Cinco Saltos in Argentina’s Rio Negro region is also known as the City of Witches. It is famous for its hauntings. Although it has only been inhabited for about 100 years, its fame has been built on the frequent reporting of witchcraft. Bajo Negro is believed to be where witchcraft is carried out. People have claimed to have seen people in black robes performing rituals at the site. However, no photographs of it are available. There are also reports of paranormal phenomena, including UFO sightings. A young girl’s intact body was discovered in 2009 in an ossuary at one of the local cemeteries. The girl had died in the 1930s. She was not buried, but the body was stored in the box. Rumours of a ghost haunting this cemetery soon spread throughout the city. Another haunting place for ghosts and spooks is the nearby Pellegrini lake. One legend claims that a baby drowned in the lake 50 years ago. He can still be seen haunting the lake’s shores seeking comfort from anyone unlucky enough to have crossed his path.

Ararat Lunatic Asylum (Victoria, Australia)

The largest Australian abandoned asylum, Ararat Lunatic Asylum, is also known as Aradale. It was opened in 1867 and was the final destination for people with a mental health condition deemed “incurable” by the late 19 century. It remained open until 1998 when it was closed. It is now part of the Australian College of Wine’s local campus. It was constructed to house the increasing number of “lunatics” who arrived in Australia during colonial times. The building was officially opened in 1867. However, the patient list dates back to 1865. Two sister asylums were also built near it. It’s been estimated that nearly 13,000 people have met their maker at Aradale over the two-and-a-half centuries of its existence. Ghost tours are frequent and allow visitors to see many areas of the original complex, including the chapel, kitchen and wards. As if a former asylum weren’t scary enough.

The Empress Hotel (British Columbia, Canada).

The Fairmont Empress Hotel is one of Canada’s most iconic hotels. It is also known as the Empress. The hotel, located in Victoria, BC, is a National Historic Site of Canada. The hotel was built between 1904-1908. It has witnessed many historic events and is often visited by American royalty. Many ghosts haunt the hotel. One ghost is a thin, moustachioed man wearing a cane and sporting a moustache. He is believed to be Francis Rattenbury, the hotel’s architect. An apparitional maid is sometimes seen cleaning on the 6th floor. This gives new meaning to “working to death”, and a spectre is an older woman who knocks on guests’ doors. She says she needs help finding her bedroom. She leads the others towards the elevators and disappears if one of them agrees to assist her. Another horrible story is about a worker who committed suicide in an elevator shaft during the 1960s. Guests sometimes report seeing a shadow of someone swinging from above. The Empress Hotel has many interesting guests, no matter what!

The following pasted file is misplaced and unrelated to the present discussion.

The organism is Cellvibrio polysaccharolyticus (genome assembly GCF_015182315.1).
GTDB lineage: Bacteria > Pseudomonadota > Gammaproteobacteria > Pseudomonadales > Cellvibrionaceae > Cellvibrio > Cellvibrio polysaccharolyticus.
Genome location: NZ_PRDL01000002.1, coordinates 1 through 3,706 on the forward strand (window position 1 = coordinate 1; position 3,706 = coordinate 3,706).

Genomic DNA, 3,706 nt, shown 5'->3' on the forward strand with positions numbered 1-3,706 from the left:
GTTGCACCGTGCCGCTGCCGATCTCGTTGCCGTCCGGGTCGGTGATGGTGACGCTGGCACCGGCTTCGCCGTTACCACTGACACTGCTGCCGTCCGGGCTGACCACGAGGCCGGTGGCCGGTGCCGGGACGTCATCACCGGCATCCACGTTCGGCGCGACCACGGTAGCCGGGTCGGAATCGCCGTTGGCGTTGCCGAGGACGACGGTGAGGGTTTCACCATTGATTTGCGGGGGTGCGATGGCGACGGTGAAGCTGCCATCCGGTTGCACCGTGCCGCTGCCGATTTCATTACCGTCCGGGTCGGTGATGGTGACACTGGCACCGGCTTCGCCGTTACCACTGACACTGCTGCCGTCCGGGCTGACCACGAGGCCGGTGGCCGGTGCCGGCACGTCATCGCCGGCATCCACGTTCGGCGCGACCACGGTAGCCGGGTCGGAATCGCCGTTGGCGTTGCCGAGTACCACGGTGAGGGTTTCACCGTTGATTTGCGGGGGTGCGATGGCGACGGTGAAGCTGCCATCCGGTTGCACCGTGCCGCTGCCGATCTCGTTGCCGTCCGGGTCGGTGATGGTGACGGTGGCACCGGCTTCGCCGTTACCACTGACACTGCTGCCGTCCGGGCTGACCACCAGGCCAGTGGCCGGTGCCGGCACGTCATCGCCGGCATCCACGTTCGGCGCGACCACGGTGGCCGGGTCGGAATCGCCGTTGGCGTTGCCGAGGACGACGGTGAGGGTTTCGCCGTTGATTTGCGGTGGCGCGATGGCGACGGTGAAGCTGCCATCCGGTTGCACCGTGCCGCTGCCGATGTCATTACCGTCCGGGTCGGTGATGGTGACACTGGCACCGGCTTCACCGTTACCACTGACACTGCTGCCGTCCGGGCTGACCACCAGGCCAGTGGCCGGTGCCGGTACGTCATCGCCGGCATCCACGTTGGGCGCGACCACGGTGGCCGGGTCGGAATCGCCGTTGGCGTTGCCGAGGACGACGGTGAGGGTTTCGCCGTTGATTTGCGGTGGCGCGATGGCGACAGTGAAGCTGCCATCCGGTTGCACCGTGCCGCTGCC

Baskerville Hall (UK).

If a place ends up in the middle of a Sherlock Holmes novel, you know it is haunted. Baskerville Hall is a haunted house in Powys (Wales). This massive mansion was built in 1839. It quickly became a favourite haunt for some very ghastly visitors. Although the White Lady and the alleged hell hounds, which Conan Doyle wrote about, are the most well-known haunts of the Hall, many other spirits may be out and about. Conan Doyle also drew inspiration from the tale of a wicked squire, who was supposedly able to lead a pack of phantom dogs on the hunt after being buried in 1677. Conan Doyle’s novel was set in Devon by friends to avoid tourists. However, the Hall is still a hotel that can be explored. The grand staircase might welcome you with a male apparition, while the rose garden might bring the White Lady to your attention. You might hear footsteps or banging sounds in the corridors, just like other guests.

Witch House (Massachusetts USA)

It’s impossible to make it through a “most haunted list” without mentioning the Salem Witch Trials, one of the most notorious cases in American history. Twenty people were executed for witchcraft convictions in colonial Massachusetts between February 1692-1693. The Witch House (also known as Jonathan Corwin House) is the only remaining building with direct links to the trials. This house was once the residence of Judge Jonathan Corwin, who presided over the trials following the execution of Bridgette bishop and the resignation by Judge Nathaniel Saltonstall. Corwin was responsible for sending 19 of 20 victims to the gallows. Although no trial or interrogations were held in the house, it is believed that the ghosts of Corwin’s colleagues still haunt the building. It is now a museum that is open to the public seasonally. The episode of the TV series Ghost Adventures featured the house. Those involved in the witch trials are believed to haunt the Lyceum Restaurant and Joshua Ward House, two other Salem buildings.